I don’t come to San Sebastian, Spain, for “new”. I come for the comfort of a dining routine that slips on like a glove, follows the appropriate path (never missing the egg course) and which reassures me that tradition need not be staid. So, for me, to give one of my precious few meals to a new restaurant means denying myself Hilario’s pigeon, Xabi’s pintxos, Elena’s xipirones, Igor’s lenguado… The stakes are high. But, Amelia, just a couple years old, was a gamble worth taking. From the moment I contacted them to beg for a table in their already booked dining room, they blew me away. An email reply broke the bad news, “Yes, the dining room is fully reserved.” My heart sank. But it continued, “However, we can accommodate you at the kitchen table, if you don’t mind.” I did not mind.
The restaurant is tranquil and elegant with an organic sensibility and hints of whimsy. I spied a decal of street art peaking out from a baseboard in the stairwell. I was escorted from the dining room, down the stairs into the kitchen to find a singular place setting at a large wood table. Nine cooks and Chef Reyes were preparing for the first seating of the night. All looked up with polite smiles and then dove back into their tasks. I settled in, wide-eyed like a child.
The kitchen is beautifully tiled from floor to ceiling. A second room lurked behind a magical window. All night, dirty dishes were sucked into the small window through which a tireless soul clinklessly washed and sanitized. The aroma of the first dishes firing was intoxicating. I could see the treats queued in their naked perfection awaiting the fire. My dedicated server, a soft-spoken young woman from Ecuador, explained the dishes in Spanish, at my request, and the charming Sommelier descended the stairs with glass after glass of bubbles and wine. My attention darted from one to the other and back to the cooks whisking, plating, grilling. My mental state was that of an unruly golden retriever surrounded by bacon-wrapped ducks waddling about.
I’ve been in several Michelin-starred kitchens but what I saw at Amelia was different. With Chef Andoni Aduriz you can hear a pin drop. With Chef Eneko Atxa, there is the constant formal ping-pong of Oye!-Oido. With Chef Reyes, I saw a team working in concert with intense focus but also encouragement and, at times, laughter. At one point mid-way through service, Chef walked over to one of the cooks, put a hand on this shoulder and all but whispered the need for urgency. In another, he called an order and followed it with “Gracias.” I watched as Chef shook his head at the voice piped into his earpiece from the upstairs dining room. He calmly responded using the microphone dangling from his coat and quietly issued orders to his cooks. A crash of plates shattered the peace and all eyes pointed toward the ceiling while Chef Reyes flew up the stairs like a gazelle. I was utterly entertained.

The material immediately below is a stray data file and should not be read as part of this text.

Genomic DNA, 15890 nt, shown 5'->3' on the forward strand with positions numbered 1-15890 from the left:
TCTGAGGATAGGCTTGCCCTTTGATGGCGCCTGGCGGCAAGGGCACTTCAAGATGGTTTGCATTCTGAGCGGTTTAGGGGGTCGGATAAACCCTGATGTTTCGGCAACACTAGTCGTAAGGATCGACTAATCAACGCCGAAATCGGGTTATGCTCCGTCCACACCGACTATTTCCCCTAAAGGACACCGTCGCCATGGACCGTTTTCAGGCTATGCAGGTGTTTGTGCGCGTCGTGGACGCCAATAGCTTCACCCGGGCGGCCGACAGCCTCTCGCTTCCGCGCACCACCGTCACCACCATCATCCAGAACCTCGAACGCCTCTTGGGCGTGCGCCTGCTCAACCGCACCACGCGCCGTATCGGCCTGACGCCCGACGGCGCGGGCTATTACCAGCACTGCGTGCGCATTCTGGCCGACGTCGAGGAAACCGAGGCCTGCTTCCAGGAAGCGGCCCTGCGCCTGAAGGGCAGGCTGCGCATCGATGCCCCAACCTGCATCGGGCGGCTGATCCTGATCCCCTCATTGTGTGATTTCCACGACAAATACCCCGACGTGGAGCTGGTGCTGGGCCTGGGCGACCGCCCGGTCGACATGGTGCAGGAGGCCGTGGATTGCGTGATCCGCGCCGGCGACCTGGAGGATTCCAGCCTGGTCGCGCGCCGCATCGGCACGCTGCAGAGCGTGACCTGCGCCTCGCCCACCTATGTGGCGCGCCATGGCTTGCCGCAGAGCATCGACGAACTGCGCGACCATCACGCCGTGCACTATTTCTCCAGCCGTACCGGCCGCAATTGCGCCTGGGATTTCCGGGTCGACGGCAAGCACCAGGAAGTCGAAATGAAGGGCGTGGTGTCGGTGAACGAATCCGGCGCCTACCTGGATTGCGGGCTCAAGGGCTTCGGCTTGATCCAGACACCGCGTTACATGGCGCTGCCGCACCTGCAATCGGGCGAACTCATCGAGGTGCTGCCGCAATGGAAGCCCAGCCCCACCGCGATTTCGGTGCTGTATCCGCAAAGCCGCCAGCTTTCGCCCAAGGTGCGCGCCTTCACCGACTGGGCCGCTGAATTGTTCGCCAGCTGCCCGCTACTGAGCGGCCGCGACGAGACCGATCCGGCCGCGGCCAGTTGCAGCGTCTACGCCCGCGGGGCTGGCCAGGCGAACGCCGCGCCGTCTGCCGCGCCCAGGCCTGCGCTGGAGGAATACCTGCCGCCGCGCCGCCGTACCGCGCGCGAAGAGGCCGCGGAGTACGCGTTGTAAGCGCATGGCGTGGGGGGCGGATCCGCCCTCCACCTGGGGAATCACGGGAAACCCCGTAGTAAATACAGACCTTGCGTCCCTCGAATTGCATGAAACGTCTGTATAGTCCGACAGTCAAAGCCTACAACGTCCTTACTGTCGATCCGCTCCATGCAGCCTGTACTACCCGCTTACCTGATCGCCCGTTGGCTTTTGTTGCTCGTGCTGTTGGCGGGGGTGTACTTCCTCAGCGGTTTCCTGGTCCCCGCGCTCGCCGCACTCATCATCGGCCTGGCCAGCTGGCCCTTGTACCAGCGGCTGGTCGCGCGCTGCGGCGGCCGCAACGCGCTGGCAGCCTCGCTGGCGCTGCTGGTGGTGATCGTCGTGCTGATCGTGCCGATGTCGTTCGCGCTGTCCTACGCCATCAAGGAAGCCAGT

Chef Mauricio Reyes leading service.
Throughout the night, the team communicated in a fluid stream of Spanish, English and Basque – even a little Japanese, as if I personally had selected the voiceover track. Directly in front of me, a burly chef de parte manned the sputtering grill station. Intermittently, a pop sounded and sparks leapt from the coals reaching my table. To my right, the rest of the team convened in a small but efficient space.
Enough about that. I imagine you would like to hear about the food and wine. Executive Chef Paulo Airaudo’s tasting menu featured the local ingredients of the season and vaguely resembled a traditional basque line-up but with unusual touches like a Criolla that hinted at his Argentinian roots.
Pate de Jamon wth pickles mustard seeds. (Blanc de Noire, Ernest Remy)
Bonito Tuna Tartar. (Bruno Rochard Pet Nat Rose, Loire Valley)
Tomatoes in consomme and ham broth.
The essence of all things chicken: A low temperature egg yolk and fried dark meat beneath a crisp of chicken skin and pearl onions with veal demi glace. (Renato Kebler Chardonnay 2010)
Homemade brown sourdough with fresh butter, hyper-emulsified olive oil, and bone marrow. (A Campo Delle Oche, San Lorenzo)
Parsley risotto with sea snails and toasted rice.
A single sardine, beet ribbons and creme fraiche.
Confit and charred Hake with beurre blanc and Italian caviar.
Roasted eggplant with criolla and burrata cream. (Dom Pellican Pinot blend 2015)
This is the moment in a Basque menu when pigeon, woodcock, or other dark, rich meat would signal that the finale is near by taking the patron to the brink of satiation. But instead, Amelia twisted the rules.
Sweetbreads finished on the fire, with black garlic sauce and zucchini. (A Fralluca Cabernet Franc.)
My stomach was already convinced but, as we began to transition into dessert courses, Amelia won me over heart and mind. Desserts were bright, fresh affairs that this self-avowed sweets hater did not have to politely choke down. A moscato Lumine, Ca’D’Gal accompanied the homestretch plates.
Goat cheese with sweet potato sauce.
23-year-old rum ice cream with in-season figs two ways and balsamic reduction.
Apple finished with fennel and dill.
Petite-fours including a strawberry jelly Darth Vador and a gift of house-made limoncello.
Although I was eating as quickly as possible in my dazed state, I could tell by the orders on the pass that I was running behind the patrons upstairs. I didn’t want the show to end. As it passed 10:00 pm, the first cook shed his whites for street clothes and bounced up the stairs. The cleaning, storing, and polishing began. I had not seen my server in a while and I hoped that I had been forgotten. I’d happily curl up on the table and plan a late night refrigerator raid. But, as it grew quiet in the kitchen, the day, the food, and the wine caught up with me. With gratitude and respect, I ascended to the dining room feeling like I had stolen the crown jewels.
I am glad that Amelia is no longer new to me so I can visit again and again.